Musso became one of the main leaders of the Indonesian Communist Party (PKI) in the early 1920s. He was a supporter of Stalin and the Communist International in Moscow. By 1925 a group of PKI leaders were making plans for an insurrection in 1926, though this was opposed by some PKI leaders such as Tan Malaka. In 1926 Musso travelled to Singapore where he received instructions from Moscow to start a revolt against Dutch rule. Musso and another PKI leader Alimin later went to Moscow, met with Stalin, and received orders to cancel the revolt and to restrict the party's activities to radical nationalist agitation. Musso however was determined to go ahead. In November that year there were revolts led by the PKI in several cities including Batavia (now Jakarta), but the revolt was crushed by the Dutch. Musso and Alimin were arrested. Musso later went to Moscow, but returned to Indonesia in 1935 to enforce the "popular front" line ordered by the seventh Comintern congress. However he was forced to leave the country and return to the Soviet Union in 1936.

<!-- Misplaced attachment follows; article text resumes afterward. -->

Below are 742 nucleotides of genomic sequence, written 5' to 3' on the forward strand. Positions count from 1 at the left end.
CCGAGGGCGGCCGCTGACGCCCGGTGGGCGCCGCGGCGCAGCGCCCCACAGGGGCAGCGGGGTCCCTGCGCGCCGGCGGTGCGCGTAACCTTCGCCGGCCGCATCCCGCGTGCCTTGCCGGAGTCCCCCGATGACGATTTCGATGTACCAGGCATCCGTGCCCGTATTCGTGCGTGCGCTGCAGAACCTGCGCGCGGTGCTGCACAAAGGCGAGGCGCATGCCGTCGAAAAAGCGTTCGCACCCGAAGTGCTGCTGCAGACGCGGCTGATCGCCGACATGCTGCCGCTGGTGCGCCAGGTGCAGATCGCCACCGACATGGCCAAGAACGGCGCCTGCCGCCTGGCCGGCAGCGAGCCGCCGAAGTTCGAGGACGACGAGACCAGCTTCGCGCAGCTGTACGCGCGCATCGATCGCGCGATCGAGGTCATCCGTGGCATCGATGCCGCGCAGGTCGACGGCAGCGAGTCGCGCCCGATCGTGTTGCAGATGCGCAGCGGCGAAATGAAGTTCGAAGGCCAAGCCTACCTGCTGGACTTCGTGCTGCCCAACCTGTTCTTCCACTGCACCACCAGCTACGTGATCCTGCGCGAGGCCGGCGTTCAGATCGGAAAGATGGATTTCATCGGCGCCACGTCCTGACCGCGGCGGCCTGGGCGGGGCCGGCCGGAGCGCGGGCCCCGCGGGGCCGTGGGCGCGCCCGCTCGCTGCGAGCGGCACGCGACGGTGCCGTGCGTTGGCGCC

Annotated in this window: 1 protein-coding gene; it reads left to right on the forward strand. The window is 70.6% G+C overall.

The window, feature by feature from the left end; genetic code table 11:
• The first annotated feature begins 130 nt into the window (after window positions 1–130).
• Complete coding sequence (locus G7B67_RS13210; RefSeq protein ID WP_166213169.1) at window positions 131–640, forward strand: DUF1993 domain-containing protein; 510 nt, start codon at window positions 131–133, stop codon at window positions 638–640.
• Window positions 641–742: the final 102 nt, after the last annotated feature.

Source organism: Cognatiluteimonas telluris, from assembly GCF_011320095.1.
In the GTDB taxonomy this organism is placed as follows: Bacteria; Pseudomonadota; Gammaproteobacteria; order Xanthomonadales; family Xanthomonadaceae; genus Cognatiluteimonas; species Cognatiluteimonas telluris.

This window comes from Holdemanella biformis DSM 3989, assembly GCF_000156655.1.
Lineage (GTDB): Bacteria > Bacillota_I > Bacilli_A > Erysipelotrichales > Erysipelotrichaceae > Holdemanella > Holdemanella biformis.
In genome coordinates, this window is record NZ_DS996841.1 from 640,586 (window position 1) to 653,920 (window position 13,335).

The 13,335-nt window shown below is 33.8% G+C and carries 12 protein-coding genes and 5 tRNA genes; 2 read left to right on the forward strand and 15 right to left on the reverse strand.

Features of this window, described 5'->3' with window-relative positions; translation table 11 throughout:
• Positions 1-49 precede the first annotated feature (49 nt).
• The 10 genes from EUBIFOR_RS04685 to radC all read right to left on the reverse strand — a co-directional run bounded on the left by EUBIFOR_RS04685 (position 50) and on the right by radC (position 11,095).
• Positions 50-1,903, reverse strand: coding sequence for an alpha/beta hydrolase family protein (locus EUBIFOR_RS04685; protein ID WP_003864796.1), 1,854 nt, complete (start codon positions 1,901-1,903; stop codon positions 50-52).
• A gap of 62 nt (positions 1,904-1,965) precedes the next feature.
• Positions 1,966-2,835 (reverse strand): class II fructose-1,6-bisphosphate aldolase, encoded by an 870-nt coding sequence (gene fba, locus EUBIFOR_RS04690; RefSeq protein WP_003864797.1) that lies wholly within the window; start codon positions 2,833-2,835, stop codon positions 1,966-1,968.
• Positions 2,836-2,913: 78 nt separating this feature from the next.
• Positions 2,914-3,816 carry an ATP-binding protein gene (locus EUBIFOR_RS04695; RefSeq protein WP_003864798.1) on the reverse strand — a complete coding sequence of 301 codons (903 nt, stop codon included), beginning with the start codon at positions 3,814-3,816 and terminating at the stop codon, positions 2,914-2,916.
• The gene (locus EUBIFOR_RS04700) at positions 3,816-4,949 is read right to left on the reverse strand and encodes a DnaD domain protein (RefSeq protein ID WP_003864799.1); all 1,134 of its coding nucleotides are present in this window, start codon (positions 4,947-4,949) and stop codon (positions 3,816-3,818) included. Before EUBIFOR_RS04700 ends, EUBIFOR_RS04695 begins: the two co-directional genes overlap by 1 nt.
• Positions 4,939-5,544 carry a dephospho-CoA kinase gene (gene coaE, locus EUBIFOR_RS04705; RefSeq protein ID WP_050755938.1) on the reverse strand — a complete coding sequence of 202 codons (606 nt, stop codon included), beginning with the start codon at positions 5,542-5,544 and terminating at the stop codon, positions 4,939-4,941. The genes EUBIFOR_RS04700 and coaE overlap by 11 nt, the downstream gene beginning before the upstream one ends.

On August 11, 1948 Musso arrived back in Indonesia in Yogyakarta. On September 5 he gave a speech advocating that Indonesia align itself with the Soviet Union. A revolt developed in Madiun in East Java when some elements of the PKI militia refused to disarm. Army sources claimed that the PKI had announced the proclamation of the "Soviet Republic of Indonesia" on September 18 with Musso as its president and Amir Sjarifuddin as its prime minister. However the revolt was put down by the army. On September 30 Madiun was taken over by republican troops of the Silwangi division. Thousands of party cadres were killed and 36,000 were imprisoned. Amongst the executed were several leaders including Musso who was killed on October 31, allegedly while trying to escape from prison.